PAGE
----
September 7, 2012 by Noelle DiLorenzo

Camouflage is a large part of many animals defence system in the bush. Lions can conceal them selves in the grass with their tawny coats, kudu have disruptive markings to break up their body shape and help to blend into their thick, busy habitat, and leopards are covered in a pattern of rosettes that make them look like part of a tree trunk or dappled earth. Other animals, like zebra, have stripes that allow them to blend into the background, especially at a distance. Dude to these remarkable systems, many times a log, a stump, or even another animal at a distance can resemble an elusive cat or other predator.

Yesterday morning my guest and I went to investigate an area where several of the Mwamba Pride had killed a baby buffalo the night before. As we approached the spot near the Ebony Grove, I could see three figures on the opposite Nsefu Sector bank. My mind immediately said DOG! But as there are rarely any sightings of jackal and our pack of Wild Dogs has not been seen this season, as well as the fact that Wild Dog are rare in the park as well, I thought to myself that my mind was playing tricks with me and they must be a well placed animal of another sort.

Still, I lifted my binos to get a better look, just on the off chance that the shapes across the bank may well in fact be the ever elusive Wild Dog, and low-and-behold they were! Three of them, no more than sixty meters from our bank, and they were in perfect view. I excitedly explained to my guest where they were situated. We were both grinning from ear to ear as we decided to reposition the vehicle to get a better view.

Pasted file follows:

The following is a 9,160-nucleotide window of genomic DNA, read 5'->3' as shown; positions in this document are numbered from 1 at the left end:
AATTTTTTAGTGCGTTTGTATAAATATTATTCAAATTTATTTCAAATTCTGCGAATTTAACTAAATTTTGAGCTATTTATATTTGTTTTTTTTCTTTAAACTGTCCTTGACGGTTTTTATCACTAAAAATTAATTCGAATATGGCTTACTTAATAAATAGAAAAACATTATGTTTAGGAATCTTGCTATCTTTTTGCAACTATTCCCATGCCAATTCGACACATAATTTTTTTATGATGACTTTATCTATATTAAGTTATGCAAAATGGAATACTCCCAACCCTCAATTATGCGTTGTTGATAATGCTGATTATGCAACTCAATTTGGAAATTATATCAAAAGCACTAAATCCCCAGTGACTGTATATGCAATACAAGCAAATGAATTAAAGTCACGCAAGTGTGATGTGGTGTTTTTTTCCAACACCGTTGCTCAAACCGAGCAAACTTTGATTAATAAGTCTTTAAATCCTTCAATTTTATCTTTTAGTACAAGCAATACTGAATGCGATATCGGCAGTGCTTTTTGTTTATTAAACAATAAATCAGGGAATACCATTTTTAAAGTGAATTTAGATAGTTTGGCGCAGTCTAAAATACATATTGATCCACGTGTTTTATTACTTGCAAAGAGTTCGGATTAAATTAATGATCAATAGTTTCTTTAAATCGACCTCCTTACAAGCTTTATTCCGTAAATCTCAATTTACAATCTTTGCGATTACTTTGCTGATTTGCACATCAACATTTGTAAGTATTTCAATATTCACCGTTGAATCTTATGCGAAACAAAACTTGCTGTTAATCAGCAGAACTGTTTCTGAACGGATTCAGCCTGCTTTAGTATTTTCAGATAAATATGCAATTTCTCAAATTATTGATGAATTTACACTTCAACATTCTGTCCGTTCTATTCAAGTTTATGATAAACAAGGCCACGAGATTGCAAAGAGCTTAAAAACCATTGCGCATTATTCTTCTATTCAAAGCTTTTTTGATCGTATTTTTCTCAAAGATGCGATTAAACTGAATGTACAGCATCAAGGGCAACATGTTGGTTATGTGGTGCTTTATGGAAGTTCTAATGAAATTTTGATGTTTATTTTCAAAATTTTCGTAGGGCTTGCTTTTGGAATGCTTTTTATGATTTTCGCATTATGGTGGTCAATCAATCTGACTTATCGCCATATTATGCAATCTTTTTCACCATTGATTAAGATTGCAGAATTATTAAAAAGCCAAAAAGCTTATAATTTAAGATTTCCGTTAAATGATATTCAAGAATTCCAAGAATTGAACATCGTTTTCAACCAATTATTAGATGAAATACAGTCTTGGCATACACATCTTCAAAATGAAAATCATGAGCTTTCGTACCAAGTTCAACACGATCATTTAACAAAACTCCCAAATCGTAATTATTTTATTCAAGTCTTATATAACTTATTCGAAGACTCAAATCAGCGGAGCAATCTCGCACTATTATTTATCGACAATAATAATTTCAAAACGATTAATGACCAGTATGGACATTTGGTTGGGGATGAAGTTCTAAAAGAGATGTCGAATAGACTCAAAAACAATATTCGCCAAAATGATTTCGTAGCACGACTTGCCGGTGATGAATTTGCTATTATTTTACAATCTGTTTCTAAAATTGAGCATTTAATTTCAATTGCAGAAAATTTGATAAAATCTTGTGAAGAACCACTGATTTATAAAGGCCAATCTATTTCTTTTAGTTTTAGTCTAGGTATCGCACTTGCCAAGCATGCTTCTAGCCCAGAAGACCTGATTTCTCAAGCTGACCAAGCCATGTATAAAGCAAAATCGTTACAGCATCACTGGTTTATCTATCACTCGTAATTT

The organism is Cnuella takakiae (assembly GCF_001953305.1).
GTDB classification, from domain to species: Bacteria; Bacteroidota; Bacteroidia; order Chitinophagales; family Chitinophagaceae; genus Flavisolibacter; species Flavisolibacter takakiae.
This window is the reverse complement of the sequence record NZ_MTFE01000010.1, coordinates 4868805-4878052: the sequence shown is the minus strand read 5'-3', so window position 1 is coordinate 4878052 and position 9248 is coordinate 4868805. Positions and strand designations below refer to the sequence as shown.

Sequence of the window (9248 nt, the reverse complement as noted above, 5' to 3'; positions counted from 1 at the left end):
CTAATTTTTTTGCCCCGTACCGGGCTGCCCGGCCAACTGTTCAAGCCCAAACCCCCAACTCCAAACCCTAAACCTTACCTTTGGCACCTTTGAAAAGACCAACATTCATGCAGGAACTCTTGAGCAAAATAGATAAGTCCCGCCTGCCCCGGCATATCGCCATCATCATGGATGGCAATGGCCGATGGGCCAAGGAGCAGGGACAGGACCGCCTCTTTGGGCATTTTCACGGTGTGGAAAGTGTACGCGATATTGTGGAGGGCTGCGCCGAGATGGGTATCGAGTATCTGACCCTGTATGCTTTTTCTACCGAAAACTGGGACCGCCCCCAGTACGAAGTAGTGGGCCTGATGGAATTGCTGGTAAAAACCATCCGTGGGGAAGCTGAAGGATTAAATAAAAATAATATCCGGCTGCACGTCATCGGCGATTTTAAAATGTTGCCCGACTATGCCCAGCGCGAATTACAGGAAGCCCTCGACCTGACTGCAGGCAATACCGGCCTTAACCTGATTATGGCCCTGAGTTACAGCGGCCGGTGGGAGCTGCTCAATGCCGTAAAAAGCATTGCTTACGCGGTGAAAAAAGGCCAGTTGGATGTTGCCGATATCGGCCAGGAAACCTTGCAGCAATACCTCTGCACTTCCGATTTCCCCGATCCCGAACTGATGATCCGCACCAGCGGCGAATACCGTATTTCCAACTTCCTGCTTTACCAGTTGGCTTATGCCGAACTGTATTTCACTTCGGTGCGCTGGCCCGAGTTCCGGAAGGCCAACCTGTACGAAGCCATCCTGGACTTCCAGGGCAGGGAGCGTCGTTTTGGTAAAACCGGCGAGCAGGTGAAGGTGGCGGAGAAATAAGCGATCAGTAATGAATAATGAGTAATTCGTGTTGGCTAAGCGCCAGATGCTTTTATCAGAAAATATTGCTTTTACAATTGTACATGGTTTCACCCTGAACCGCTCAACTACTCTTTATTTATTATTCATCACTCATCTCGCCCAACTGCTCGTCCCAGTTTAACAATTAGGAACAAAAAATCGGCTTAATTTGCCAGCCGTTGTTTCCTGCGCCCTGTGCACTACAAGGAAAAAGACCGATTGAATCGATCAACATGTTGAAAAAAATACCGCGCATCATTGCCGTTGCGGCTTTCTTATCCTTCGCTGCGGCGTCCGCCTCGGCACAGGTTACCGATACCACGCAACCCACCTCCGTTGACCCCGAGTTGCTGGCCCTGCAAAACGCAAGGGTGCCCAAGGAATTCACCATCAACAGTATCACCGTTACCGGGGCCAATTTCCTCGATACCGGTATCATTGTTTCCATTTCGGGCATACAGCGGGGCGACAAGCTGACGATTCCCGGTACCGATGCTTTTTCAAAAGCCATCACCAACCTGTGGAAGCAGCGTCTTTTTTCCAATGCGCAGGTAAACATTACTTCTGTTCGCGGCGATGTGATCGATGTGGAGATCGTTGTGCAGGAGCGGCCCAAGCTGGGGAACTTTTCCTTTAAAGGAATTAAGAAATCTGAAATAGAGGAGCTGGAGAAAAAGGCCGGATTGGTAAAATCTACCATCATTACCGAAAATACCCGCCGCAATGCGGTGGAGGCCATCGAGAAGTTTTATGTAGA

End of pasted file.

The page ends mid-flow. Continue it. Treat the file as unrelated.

From our new vantage point we watched them dig in the sand, be chased away by hippo and come back to the edge of the water to taunt a crocodile. Derek and his guests joined us in the sighting and then followed them down the Luangwa past Mchenja where we were afford another fantastic view of the drinking, playing in the water, and then finally trotting off. Just before they left our view they started to hunt and chase a puku. We lost visual of them as they raced into the bushes on the far side of the bank after what would hopefully be their morning tea snack.


PS: thank you to Chris Tickner for these great pictures!

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